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Engaging with Diversity

Multidisciplinary Reflections on Plurality from Quebec


Edited By Stéphan Gervais, Raffaele Iacovino and Mary-Anne Poutanen

Contributed by leading scholars of Quebec Studies, both emerging and established, the 30 essays of this comprehensive collection offer a multidisciplinary survey of the study of diversity in Quebec over space and time. The volume is organized around a variety of themes through which Quebec’s plural reality is expressed, including conceptual, historical and contemporary approaches, covering a wide range of social and economic cleavages, identity markers, political contestation and, broadly, the lived experiences of Quebecers negotiating difference over time. In an environment increasingly demarcated by conflicts around values and cultural and social practices, this collection hopes to contribute to broadening the spectrum of voices to the current debate, adding an inclusive reflection to a conversation that has only intensified over the last decade. Quebec as a pluri-national and multi-ethnic society has been and remains a great laboratory to study and to test public policies on ethnic diversity. It allows us to identify the tensions and to evaluate the balance between the majority and the minority; and between settler society and indigenous nations, in conceptualizing and finding a normative consensus around the configuration of collective rights. In short, the contributions in this volume seek to illustrate how pluralism has and continues to constitute the lifeblood of belonging in Quebec.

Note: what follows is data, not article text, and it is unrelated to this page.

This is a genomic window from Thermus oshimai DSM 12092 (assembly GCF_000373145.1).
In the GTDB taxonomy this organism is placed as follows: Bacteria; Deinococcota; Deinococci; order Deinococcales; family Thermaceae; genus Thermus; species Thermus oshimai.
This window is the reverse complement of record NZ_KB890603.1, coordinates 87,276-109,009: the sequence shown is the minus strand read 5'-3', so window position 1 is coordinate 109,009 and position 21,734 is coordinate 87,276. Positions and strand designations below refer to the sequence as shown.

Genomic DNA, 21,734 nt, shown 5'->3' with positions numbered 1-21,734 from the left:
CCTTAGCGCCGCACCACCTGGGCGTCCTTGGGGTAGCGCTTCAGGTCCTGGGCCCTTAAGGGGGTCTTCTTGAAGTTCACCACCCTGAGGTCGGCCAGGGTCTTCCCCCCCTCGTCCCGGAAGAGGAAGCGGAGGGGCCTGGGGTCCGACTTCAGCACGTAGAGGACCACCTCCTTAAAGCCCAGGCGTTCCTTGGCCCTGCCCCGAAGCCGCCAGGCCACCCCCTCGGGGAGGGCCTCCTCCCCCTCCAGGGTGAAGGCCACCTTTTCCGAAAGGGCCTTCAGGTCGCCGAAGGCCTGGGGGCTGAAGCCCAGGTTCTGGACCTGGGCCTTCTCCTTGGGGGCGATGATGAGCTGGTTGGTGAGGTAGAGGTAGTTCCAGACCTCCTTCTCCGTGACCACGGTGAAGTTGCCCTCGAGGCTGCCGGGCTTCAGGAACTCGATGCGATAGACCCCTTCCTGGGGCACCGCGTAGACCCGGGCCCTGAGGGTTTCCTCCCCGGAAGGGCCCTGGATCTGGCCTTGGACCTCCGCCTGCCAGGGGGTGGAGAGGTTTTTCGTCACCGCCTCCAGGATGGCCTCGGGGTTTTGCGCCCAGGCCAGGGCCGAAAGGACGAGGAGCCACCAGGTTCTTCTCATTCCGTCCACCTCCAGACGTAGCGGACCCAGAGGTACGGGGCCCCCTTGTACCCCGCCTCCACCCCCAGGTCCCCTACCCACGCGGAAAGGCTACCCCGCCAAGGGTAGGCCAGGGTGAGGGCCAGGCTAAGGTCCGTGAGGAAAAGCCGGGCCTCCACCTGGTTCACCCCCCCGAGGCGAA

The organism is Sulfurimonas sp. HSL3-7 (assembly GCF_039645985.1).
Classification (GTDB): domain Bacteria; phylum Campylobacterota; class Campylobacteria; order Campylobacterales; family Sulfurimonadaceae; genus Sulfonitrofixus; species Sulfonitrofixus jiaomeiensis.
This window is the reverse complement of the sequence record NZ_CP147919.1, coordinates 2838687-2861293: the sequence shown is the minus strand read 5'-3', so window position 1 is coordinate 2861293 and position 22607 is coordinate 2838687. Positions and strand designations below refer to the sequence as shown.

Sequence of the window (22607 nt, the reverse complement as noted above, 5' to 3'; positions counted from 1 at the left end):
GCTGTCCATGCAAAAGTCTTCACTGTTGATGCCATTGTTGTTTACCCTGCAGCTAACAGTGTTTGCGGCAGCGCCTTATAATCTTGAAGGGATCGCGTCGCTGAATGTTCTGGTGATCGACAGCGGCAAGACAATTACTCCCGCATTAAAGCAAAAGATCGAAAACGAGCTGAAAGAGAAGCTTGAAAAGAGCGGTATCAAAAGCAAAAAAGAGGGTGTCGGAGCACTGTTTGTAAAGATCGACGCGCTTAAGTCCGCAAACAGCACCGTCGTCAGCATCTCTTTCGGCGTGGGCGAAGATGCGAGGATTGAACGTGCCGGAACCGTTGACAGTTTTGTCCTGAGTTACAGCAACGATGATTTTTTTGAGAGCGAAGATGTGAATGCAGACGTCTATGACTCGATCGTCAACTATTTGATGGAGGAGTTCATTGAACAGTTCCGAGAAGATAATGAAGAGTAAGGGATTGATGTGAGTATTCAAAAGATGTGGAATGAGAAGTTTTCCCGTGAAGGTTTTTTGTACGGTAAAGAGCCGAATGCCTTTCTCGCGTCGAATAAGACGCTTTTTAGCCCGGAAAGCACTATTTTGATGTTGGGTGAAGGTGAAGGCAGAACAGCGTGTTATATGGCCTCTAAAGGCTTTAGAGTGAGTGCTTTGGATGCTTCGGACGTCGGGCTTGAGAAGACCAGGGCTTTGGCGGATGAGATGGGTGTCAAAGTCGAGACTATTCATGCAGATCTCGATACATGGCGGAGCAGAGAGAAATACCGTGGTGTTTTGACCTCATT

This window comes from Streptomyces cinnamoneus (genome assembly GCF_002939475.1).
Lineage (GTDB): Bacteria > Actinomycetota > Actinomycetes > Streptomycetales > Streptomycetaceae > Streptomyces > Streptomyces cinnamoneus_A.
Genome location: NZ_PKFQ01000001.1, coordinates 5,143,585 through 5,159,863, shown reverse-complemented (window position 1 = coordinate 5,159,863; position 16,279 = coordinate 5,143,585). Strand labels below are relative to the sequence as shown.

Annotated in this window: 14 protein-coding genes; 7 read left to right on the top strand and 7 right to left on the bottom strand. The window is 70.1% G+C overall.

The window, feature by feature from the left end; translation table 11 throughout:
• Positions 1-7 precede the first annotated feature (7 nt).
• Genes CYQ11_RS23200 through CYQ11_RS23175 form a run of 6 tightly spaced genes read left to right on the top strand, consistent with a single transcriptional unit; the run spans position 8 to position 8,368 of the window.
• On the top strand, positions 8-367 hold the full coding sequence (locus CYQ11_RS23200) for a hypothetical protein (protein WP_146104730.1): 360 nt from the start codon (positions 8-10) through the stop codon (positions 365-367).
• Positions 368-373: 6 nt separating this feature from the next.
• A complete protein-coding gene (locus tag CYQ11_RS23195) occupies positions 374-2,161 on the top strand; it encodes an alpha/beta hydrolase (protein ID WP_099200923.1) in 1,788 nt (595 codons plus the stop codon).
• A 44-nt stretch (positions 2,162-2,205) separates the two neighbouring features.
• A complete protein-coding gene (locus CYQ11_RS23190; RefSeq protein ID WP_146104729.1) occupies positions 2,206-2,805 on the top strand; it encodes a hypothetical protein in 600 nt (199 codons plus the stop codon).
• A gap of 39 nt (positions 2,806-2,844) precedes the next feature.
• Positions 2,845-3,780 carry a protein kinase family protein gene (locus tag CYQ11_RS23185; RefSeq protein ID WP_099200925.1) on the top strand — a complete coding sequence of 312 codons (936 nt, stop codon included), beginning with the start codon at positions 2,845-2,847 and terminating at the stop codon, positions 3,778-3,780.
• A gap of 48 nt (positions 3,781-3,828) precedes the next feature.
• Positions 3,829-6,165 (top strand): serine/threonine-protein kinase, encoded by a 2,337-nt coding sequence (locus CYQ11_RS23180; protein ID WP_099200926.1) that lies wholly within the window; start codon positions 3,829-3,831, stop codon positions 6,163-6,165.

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“Like a Thread of Gold”. Tracing Alfred Perry’s Lifelong Engagement with Montreal’s Politics of Ethnic Confrontation (Dan Horner)


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“Like a Thread of Gold”

Tracing Alfred Perry’s Lifelong Engagement with Montreal’s Politics of Ethnic Confrontation


On April 6, 1900, the Canadian Journal of Commerce published a rousing obituary for a man whose “devotion to public duty was a ruling passion”. A man who “was often misunderstood, because so few walked on the same high plane of unselfishness, and so few shared his ideals of the needs of a great city. Through the web of Canadian life”, the tribute exclaimed with breathless pomp, “the career of Alfred Perry runs like a thread of gold”. The tone of Alfred Perry’s obituary, printed in a leading organ of Montreal’s commercial elite, was meant to confirm the deceased’s place in the pantheon of great civic leaders. It highlights the philanthropic service that consumed Perry in his twilight years, when he helped establish the Protestant Hospital for the Insane with a group of local clergymen.1 The obituary also notes that he had played a leading role in the development of Montreal’s fire brigade. The details surrounding the early years of Perry’s life are sketched out in only the vaguest detail. The obituary hints at his “daring exploits” and notes that he possessed “a touch of romance in his nature which had a too narrow sphere for development or exercise in a prosaic age”. It concludes with a pointed remark about the importance of a community’s collective past: “It would be a reproach...

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